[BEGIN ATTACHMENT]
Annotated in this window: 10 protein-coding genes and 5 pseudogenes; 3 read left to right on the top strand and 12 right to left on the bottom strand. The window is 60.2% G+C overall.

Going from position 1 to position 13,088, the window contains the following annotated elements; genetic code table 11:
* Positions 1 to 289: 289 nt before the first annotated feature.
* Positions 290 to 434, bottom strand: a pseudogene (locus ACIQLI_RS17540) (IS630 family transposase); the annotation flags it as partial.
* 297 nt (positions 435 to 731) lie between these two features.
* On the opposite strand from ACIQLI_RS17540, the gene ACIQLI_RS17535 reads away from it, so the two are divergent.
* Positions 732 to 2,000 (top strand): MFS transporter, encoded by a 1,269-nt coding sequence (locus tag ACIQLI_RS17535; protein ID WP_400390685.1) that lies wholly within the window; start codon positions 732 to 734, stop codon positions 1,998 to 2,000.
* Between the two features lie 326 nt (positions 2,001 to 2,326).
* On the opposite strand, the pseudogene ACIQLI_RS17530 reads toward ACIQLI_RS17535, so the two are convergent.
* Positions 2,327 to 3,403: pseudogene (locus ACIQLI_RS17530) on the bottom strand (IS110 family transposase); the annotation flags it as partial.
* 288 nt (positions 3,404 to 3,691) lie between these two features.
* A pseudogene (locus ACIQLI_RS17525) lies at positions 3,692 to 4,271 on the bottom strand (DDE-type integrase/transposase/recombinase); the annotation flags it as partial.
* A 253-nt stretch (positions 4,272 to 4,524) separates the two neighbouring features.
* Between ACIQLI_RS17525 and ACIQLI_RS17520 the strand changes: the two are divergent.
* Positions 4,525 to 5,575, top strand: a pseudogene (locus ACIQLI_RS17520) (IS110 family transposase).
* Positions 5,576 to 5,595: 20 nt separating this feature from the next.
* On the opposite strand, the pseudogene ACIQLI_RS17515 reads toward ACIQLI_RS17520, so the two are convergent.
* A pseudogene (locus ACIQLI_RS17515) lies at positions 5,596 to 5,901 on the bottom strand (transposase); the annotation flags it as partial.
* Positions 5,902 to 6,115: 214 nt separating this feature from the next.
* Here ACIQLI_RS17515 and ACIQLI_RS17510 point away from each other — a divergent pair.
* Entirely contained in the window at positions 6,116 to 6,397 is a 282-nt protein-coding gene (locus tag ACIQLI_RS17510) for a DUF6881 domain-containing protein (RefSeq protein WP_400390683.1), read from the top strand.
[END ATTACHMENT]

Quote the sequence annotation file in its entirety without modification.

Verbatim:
Annotated in this window: 10 protein-coding genes and 5 pseudogenes; 3 read left to right on the top strand and 12 right to left on the bottom strand. The window is 60.2% G+C overall.

Going from position 1 to position 13,088, the window contains the following annotated elements; genetic code table 11:
* Positions 1 to 289: 289 nt before the first annotated feature.
* Positions 290 to 434, bottom strand: a pseudogene (locus ACIQLI_RS17540) (IS630 family transposase); the annotation flags it as partial.
* 297 nt (positions 435 to 731) lie between these two features.
* On the opposite strand from ACIQLI_RS17540, the gene ACIQLI_RS17535 reads away from it, so the two are divergent.
* Positions 732 to 2,000 (top strand): MFS transporter, encoded by a 1,269-nt coding sequence (locus tag ACIQLI_RS17535; protein ID WP_400390685.1) that lies wholly within the window; start codon positions 732 to 734, stop codon positions 1,998 to 2,000.
* Between the two features lie 326 nt (positions 2,001 to 2,326).
* On the opposite strand, the pseudogene ACIQLI_RS17530 reads toward ACIQLI_RS17535, so the two are convergent.
* Positions 2,327 to 3,403: pseudogene (locus ACIQLI_RS17530) on the bottom strand (IS110 family transposase); the annotation flags it as partial.
* 288 nt (positions 3,404 to 3,691) lie between these two features.
* A pseudogene (locus ACIQLI_RS17525) lies at positions 3,692 to 4,271 on the bottom strand (DDE-type integrase/transposase/recombinase); the annotation flags it as partial.
* A 253-nt stretch (positions 4,272 to 4,524) separates the two neighbouring features.
* Between ACIQLI_RS17525 and ACIQLI_RS17520 the strand changes: the two are divergent.
* Positions 4,525 to 5,575, top strand: a pseudogene (locus ACIQLI_RS17520) (IS110 family transposase).
* Positions 5,576 to 5,595: 20 nt separating this feature from the next.
* On the opposite strand, the pseudogene ACIQLI_RS17515 reads toward ACIQLI_RS17520, so the two are convergent.
* A pseudogene (locus ACIQLI_RS17515) lies at positions 5,596 to 5,901 on the bottom strand (transposase); the annotation flags it as partial.
* Positions 5,902 to 6,115: 214 nt separating this feature from the next.
* Here ACIQLI_RS17515 and ACIQLI_RS17510 point away from each other — a divergent pair.
* Entirely contained in the window at positions 6,116 to 6,397 is a 282-nt protein-coding gene (locus tag ACIQLI_RS17510) for a DUF6881 domain-containing protein (RefSeq protein WP_400390683.1), read from the top strand.